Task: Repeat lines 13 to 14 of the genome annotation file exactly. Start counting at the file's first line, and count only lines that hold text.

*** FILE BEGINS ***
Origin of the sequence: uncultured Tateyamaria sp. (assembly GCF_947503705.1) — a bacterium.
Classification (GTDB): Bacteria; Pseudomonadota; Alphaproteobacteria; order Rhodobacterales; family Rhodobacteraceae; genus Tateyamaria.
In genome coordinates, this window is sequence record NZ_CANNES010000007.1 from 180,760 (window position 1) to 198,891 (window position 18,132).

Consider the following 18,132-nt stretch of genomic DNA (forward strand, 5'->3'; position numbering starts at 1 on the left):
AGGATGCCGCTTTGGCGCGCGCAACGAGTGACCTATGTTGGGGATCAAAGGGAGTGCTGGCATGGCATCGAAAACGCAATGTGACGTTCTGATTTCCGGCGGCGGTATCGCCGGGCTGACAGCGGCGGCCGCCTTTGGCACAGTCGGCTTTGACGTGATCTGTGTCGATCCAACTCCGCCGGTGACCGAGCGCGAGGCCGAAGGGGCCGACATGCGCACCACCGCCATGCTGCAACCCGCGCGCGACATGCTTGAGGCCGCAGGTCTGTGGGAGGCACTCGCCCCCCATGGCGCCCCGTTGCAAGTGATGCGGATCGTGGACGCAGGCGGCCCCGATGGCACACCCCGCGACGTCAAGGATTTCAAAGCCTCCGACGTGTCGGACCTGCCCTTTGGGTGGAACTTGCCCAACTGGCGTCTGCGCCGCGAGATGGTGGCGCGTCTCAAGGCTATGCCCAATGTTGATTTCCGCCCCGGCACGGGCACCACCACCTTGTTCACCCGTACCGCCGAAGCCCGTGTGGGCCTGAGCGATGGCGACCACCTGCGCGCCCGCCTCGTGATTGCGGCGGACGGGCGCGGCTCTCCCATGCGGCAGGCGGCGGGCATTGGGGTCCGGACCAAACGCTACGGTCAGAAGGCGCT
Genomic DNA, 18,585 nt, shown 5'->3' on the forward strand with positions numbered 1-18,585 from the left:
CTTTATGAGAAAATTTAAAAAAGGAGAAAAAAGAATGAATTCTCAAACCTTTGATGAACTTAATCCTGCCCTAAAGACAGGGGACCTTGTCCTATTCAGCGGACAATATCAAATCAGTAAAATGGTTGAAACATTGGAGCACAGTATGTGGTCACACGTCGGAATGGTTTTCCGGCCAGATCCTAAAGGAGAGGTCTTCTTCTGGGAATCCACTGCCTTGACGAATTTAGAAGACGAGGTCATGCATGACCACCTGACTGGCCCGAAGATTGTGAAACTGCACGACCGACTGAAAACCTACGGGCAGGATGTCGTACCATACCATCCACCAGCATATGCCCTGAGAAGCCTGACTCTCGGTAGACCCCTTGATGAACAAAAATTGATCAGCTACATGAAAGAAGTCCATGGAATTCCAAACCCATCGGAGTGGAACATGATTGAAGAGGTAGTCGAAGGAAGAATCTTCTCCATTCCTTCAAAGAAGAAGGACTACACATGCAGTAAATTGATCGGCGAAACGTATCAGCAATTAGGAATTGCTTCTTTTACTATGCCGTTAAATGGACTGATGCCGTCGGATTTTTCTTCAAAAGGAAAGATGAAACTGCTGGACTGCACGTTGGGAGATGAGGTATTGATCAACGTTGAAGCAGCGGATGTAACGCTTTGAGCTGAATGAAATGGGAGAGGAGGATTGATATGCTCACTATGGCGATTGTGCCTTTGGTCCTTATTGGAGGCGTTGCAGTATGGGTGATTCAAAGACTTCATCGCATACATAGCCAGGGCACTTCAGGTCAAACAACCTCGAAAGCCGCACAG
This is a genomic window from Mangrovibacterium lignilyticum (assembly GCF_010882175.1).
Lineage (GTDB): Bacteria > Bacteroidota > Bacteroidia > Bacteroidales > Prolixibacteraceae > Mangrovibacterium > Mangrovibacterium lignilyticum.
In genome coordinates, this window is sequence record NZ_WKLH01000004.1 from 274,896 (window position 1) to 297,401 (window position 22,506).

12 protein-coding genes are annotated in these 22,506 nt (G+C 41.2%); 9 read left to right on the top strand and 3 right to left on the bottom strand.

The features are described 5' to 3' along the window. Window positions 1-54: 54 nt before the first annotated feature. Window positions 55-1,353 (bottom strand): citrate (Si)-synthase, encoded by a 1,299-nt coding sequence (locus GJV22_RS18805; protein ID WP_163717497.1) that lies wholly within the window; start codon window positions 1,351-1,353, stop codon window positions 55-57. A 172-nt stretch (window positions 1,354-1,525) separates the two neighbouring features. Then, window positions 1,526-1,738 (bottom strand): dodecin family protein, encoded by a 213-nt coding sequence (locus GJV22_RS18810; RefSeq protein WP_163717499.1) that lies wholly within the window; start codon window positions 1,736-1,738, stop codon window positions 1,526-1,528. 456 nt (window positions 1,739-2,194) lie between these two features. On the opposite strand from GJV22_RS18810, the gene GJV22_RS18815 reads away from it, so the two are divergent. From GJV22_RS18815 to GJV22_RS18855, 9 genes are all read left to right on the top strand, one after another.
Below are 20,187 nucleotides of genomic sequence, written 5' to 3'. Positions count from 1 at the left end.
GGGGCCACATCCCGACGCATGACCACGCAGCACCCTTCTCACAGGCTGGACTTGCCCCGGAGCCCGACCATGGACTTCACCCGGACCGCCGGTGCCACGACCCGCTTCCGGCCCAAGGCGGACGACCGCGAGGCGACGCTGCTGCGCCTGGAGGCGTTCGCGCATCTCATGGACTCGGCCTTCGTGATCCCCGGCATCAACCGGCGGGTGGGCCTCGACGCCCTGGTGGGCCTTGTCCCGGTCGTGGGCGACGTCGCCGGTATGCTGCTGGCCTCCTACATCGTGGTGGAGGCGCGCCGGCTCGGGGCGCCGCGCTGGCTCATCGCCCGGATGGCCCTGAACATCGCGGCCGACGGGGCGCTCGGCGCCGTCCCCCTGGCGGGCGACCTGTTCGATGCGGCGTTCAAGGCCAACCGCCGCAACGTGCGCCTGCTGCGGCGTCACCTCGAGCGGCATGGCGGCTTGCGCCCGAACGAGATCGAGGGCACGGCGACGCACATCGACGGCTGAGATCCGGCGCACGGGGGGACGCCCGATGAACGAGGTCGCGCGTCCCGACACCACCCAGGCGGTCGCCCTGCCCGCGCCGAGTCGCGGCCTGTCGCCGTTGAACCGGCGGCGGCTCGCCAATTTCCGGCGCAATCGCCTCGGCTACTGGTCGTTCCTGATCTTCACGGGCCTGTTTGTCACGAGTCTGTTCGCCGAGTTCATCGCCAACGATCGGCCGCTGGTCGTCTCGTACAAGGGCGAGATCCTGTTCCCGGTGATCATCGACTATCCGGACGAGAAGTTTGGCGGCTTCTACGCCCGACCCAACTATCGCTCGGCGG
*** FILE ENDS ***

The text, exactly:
Below are 20,187 nucleotides of genomic sequence, written 5' to 3'. Positions count from 1 at the left end.
GGGGCCACATCCCGACGCATGACCACGCAGCACCCTTCTCACAGGCTGGACTTGCCCCGGAGCCCGACCATGGACTTCACCCGGACCGCCGGTGCCACGACCCGCTTCCGGCCCAAGGCGGACGACCGCGAGGCGACGCTGCTGCGCCTGGAGGCGTTCGCGCATCTCATGGACTCGGCCTTCGTGATCCCCGGCATCAACCGGCGGGTGGGCCTCGACGCCCTGGTGGGCCTTGTCCCGGTCGTGGGCGACGTCGCCGGTATGCTGCTGGCCTCCTACATCGTGGTGGAGGCGCGCCGGCTCGGGGCGCCGCGCTGGCTCATCGCCCGGATGGCCCTGAACATCGCGGCCGACGGGGCGCTCGGCGCCGTCCCCCTGGCGGGCGACCTGTTCGATGCGGCGTTCAAGGCCAACCGCCGCAACGTGCGCCTGCTGCGGCGTCACCTCGAGCGGCATGGCGGCTTGCGCCCGAACGAGATCGAGGGCACGGCGACGCACATCGACGGCTGAGATCCGGCGCACGGGGGGACGCCCGATGAACGAGGTCGCGCGTCCCGACACCACCCAGGCGGTCGCCCTGCCCGCGCCGAGTCGCGGCCTGTCGCCGTTGAACCGGCGGCGGCTCGCCAATTTCCGGCGCAATCGCCTCGGCTACTGGTCGTTCCTGATCTTCACGGGCCTGTTTGTCACGAGTCTGTTCGCCGAGTTCATCGCCAACGATCGGCCGCTGGTCGTCTCGTACAAGGGCGAGATCCTGTTCCCGGTGATCATCGACTATCCGGACGAGAAGTTTGGCGGCTTCTACGCCCGACCCAACTATCGCTCGGCGG